Welcome back to In Memoriam, a monthly series that chronicles Americana musicians. So often, one giant is memorialized in their field while the others are displaced to historical footnotes. In Memoriam spotlights influential musicians who are fading from the collective conscious. This month: controversial Western film star Herb Jeffries.
In the 1930s, the United States was knee-deep in the Great Depression: Unemployment was at an all-time high; the once-fertile Oklahoma basin was awash in dust; and a great migration occurred. California — a supposed promise land full of oranges, stars, and jobs — filled with displaced farmers. It was an abundant state, but its agriculture economy was unprepared for the onslought.
People took solace in Western films and Hollywood began producing low-budget Westerns that glorified our nation’s past. Tough characters from hard-luck lives made good. It was a salve for our wounded country. At the same time, in New York, African-American culture prospered. The Harlem Renaissance was in full swing — as Duke Ellington was revolutionizing modern music, authors like Langston Hughes were redefining poetry and literature. Hollywood decided to try and get all parties on the same boat. Their vision? The Black Singing Cowboy. Enter Herbert Jeffries.
Jeffries was perfect: He sang in a rich baritone voice who was already an accomplished crooner. Louis Armstrong discovered a young Jeffries at 19 and recommended him to the Savoy Ballroom. He sang with Duke Ellington. He was handsome. Hollywood hoped that women would love him, and that the men would want to be him, so they released a series of films starring Jeffries with titles like Harlem on the Prairie, Two Gun Man from Harlem, and Harlem Rides The Range. It was a blatant cash grab and, once movie theaters across the country desegregated, Jeffries's film career stalled.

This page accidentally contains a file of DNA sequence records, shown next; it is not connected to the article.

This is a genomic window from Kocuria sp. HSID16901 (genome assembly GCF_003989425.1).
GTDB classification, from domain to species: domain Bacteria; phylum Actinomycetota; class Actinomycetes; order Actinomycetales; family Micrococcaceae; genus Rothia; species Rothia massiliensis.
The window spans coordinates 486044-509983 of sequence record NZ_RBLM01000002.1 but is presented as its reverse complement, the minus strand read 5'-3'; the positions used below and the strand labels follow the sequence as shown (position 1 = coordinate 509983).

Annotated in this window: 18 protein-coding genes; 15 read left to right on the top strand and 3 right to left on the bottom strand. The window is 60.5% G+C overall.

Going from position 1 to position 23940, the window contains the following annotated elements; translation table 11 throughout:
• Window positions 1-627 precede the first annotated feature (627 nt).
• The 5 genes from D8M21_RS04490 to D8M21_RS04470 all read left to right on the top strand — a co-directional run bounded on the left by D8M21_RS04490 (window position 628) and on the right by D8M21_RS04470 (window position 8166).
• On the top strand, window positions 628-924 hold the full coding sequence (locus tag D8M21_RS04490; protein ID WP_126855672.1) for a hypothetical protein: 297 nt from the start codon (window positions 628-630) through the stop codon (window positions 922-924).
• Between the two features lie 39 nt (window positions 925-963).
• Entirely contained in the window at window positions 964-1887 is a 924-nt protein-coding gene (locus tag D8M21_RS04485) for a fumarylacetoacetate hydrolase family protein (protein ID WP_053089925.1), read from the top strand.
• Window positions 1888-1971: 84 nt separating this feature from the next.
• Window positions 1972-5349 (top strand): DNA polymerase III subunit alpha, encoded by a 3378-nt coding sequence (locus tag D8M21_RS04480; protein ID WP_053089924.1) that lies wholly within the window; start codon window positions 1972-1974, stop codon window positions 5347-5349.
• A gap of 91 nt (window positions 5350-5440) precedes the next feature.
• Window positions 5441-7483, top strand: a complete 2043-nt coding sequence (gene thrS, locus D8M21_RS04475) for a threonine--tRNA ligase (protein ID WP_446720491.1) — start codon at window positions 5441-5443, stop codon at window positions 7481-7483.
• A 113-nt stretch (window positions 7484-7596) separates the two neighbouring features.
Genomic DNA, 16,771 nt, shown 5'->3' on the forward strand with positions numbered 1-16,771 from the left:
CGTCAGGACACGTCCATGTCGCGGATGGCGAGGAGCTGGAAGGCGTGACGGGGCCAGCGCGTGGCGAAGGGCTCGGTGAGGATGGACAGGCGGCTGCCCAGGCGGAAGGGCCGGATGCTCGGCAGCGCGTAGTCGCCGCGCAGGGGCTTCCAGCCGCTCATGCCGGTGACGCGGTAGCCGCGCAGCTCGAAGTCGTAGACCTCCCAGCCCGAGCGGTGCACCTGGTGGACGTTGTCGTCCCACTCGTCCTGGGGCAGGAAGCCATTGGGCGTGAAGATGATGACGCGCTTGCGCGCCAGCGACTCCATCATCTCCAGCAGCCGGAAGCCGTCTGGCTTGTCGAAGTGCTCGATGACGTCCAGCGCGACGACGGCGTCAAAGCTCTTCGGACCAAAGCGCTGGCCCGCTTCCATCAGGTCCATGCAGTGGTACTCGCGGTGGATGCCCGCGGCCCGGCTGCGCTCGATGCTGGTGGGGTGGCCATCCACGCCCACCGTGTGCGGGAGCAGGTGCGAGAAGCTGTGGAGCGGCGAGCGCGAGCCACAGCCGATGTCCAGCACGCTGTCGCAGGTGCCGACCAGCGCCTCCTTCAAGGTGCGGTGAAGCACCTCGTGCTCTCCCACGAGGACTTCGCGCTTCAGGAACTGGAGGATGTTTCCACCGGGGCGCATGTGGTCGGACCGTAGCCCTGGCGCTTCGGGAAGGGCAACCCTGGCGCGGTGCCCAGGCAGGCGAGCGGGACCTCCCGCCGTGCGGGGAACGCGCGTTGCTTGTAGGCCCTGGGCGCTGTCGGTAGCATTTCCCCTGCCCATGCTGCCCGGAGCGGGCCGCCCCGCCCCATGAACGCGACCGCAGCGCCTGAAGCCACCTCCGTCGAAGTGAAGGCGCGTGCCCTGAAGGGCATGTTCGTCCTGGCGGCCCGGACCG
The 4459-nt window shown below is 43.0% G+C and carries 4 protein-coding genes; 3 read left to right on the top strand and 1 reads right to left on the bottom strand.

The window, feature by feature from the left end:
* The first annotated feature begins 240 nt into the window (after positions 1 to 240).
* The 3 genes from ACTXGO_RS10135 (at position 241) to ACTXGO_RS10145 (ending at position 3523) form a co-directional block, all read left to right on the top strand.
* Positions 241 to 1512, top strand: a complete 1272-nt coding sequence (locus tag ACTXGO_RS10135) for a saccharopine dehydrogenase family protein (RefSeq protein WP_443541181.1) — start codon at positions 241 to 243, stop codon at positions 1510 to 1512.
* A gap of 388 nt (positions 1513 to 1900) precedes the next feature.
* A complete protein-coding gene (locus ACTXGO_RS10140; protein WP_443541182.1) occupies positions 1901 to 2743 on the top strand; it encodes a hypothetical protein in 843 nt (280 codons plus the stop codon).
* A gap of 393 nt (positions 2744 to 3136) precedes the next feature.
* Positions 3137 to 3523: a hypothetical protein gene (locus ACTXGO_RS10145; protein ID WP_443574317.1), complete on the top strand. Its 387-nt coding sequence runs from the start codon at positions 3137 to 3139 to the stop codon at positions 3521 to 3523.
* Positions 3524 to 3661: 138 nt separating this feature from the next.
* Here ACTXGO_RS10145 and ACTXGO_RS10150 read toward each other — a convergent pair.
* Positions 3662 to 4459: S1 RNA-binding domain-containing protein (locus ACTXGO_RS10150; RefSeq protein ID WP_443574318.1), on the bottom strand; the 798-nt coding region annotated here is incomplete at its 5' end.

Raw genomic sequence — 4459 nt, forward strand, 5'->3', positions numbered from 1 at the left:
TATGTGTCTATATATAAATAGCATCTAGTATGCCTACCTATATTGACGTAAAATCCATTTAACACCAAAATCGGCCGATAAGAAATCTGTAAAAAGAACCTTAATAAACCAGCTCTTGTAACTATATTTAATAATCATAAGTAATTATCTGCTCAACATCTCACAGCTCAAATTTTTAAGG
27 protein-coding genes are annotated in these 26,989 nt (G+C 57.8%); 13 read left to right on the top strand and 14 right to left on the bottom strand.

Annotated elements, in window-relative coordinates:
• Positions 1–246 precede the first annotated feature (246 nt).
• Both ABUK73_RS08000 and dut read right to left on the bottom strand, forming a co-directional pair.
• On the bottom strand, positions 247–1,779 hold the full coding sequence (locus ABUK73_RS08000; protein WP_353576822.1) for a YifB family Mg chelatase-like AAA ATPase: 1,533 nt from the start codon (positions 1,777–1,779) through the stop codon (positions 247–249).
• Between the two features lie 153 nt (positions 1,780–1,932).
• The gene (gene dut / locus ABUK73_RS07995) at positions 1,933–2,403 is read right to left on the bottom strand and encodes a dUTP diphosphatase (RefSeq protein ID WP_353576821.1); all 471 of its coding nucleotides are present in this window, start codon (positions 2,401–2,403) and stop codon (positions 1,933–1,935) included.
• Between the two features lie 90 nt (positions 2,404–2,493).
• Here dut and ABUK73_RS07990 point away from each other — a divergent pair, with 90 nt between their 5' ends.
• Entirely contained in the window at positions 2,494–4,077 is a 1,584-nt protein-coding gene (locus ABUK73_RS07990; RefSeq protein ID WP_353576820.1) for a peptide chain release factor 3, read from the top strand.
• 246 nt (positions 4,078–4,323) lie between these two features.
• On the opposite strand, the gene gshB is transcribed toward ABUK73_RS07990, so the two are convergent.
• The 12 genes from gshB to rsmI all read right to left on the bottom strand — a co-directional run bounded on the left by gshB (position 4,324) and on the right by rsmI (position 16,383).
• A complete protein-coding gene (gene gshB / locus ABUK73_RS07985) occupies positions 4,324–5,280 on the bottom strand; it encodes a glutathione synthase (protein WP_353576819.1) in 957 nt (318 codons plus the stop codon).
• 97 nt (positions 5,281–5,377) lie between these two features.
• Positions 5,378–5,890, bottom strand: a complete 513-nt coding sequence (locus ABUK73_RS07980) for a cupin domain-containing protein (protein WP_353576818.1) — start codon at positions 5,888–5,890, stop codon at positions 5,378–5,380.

Still, his story would be fascinating enough, if he only sang for Duke Ellington. It would be all the more interesting because of his film career. But what really takes the cake is that Jeffries wasn’t Black.
Jeffries was born Umberto Valentino to an Irish mother and a Sicilian father. He had a slippery relationship with the truth, but by all accounts, he took his stepfather’s last name — Jeffries. From there, he adopted an African-American identity. At times, he claimed it was to avoid Italian persecution in Capone-era Chicago. At other times, he still maintained his African ancestry. What is known is that he was extremely effective. He darkened his skin with Max Factor makeup and quickly developed a smooth crooner persona.
Catching the ear of Ellington, Jeffries was hired and sang on a number of Ellington’s most popular songs. His rich voice captivated listeners, and his success in New York opened doors in Hollywood leading to his quick recruitment as the face of their latest scheme.
It’s hard to get a handle on Jeffries's past, as it’s full of contradictions. With his passing at 100 in 2014, the full story will never be known, but it’s hard to believe that Hollywood wasn’t aware of his ethnicity. It's quite likely that all the involved parties were aware of the fraudulent claim. Jeffries, for his part, never backed down from it. He concocted an increasingly elaborate family tree.
His sixth wife, Savannah, told the BBC that “there were times that Herb and I would go out and we’d get looks — prejudiced looks.” When the BBC pointed out that they were both white and pressed further, all she would say was that “Herb doesn’t see skin colors.” Perhaps Jeffries feared that his minstrel act would overshadow his other accomplishments, so he stuck to the story.
Herb Jeffries was not the best-loved nor most well-known of the singing cowboys. He never had the name recognition of Gene Autry or the adoration of Roy Rogers. Some people consider him a master marketer. Others view him as a victim — he was a shade too dark for the whites with no other options. Many Hollywood honchos would prefer Herb Jeffries be forgotten along with this inglorious piece of film and music history … which is all the more reason to remember this complicated man and keep him from being relegated to the dustbins of history.
Leave a comment